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From Divorce to Blackface: A Short History of Political Taboos

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He is the author of several works of political history including, most recently, Republic of Spin: An Inside History of the American Presidency. Taboos on divorce and homosexuality in the 1950s gave way by the 1980s to moral policing over drug use, infidelity and draft-dodging, and today—as the political turmoil in Virginia and elsewhere is showing—a new set of inviolable behaviors is emerging, from sexual harassment to wearing blackface years ago to other forms of racial offense. And the speed with which they’ve become sacrosanct suggests that they’re sure to generate many more scandals in the months and years ahead.To see how quickly political morality can change, recall that within the lifetimes of many living Americans, great shame attached simply to getting divorced. Although Clinton’s pursuers claimed to be impeaching him for lying, and not adultery per se, most people saw the truth in Arkansas Senator Dale Bumpers’ quip that “when you hear somebody say, ‘This is not about sex,’ it’s about sex.” A decade later, many Republicans would come around to the same view, after the New York Times ran a thinly sourced article insinuating that John McCain, then the likely Republican presidential nominee, was sleeping with a 40-year-old lobbyist. That was the point.” He even went so far in his much-praised memoir to admit to having used not just “pot” and “booze” but even “a little blow when you could afford it.” Efforts by Hillary Clinton allies like BET founder Jim Johnson to politically exploit Obama’s drug use backfired. Today, the act of having worn blackface as young men decades ago is threatening the political livelihoods of Virginia Governor Ralph Northam and Attorney General Mark Herring—and similar offenses are now dogging other politicians too. Overt racial insults have been politically damaging for a long time, from Jeff Sessions repeatedly calling a black attorney “boy,” to George Allen calling an Indian-American at a campaign rally “macaca.” But other forms of racism, like blackface, were, in the more racially benighted climate of those not-too-distant times, shamefully tolerated in many quarters. Even Elizabeth Warren’s struggle to put her account of having Native American ancestry behind her reflects our rapidly evolving standards of political morality.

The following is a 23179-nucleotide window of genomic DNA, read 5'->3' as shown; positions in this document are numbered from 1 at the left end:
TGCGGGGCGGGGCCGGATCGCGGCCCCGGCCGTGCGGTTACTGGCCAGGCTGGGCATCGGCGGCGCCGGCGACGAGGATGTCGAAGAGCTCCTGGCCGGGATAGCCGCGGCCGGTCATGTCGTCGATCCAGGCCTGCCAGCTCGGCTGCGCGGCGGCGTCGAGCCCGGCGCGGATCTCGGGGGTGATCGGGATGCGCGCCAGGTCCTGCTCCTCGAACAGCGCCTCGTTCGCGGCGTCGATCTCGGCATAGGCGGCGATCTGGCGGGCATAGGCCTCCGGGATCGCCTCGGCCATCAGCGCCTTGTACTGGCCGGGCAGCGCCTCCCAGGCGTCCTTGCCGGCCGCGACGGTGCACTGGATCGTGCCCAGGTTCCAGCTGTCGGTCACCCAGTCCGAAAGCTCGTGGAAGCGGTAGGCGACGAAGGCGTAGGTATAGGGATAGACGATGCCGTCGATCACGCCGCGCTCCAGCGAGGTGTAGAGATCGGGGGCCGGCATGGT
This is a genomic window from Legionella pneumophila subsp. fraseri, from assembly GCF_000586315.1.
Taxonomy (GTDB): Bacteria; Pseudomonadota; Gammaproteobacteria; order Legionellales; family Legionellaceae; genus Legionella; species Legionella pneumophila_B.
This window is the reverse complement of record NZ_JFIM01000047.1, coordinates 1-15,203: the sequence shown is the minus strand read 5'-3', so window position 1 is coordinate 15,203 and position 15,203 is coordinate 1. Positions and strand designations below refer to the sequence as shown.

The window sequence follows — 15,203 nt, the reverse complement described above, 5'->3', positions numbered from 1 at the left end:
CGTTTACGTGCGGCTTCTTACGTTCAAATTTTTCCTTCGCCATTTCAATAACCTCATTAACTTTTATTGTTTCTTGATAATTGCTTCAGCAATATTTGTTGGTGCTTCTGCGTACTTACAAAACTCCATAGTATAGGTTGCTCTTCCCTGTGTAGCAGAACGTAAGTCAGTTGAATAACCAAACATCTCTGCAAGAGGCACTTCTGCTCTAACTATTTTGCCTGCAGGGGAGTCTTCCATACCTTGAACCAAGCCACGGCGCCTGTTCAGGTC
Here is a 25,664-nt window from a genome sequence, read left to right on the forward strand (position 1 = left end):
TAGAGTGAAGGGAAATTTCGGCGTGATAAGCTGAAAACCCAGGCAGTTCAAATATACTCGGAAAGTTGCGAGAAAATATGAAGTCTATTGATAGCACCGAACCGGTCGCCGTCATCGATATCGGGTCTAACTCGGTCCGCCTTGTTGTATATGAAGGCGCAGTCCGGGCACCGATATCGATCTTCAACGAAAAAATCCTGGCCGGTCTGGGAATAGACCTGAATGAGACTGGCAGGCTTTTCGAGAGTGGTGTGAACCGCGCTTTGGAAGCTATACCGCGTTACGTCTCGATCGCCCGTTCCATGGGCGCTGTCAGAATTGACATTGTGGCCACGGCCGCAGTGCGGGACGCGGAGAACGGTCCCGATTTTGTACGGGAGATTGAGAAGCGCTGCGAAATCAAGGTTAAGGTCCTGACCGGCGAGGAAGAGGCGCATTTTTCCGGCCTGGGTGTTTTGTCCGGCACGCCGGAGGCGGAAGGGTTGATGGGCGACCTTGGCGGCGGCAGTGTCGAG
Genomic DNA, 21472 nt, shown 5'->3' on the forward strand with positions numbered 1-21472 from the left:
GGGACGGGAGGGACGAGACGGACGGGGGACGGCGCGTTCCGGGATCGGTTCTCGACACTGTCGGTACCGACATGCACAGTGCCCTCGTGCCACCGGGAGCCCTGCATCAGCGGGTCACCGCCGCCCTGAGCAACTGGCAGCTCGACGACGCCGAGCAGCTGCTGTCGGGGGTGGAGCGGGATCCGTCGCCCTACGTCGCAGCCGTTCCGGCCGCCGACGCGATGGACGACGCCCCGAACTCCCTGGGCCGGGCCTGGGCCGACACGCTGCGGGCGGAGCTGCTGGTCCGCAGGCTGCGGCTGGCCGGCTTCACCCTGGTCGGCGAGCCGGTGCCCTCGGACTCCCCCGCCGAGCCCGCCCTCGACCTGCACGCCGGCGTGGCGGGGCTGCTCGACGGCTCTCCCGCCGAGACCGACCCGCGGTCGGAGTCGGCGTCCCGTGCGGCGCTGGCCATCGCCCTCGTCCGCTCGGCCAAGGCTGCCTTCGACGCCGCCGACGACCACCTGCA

As said here by John F. Harris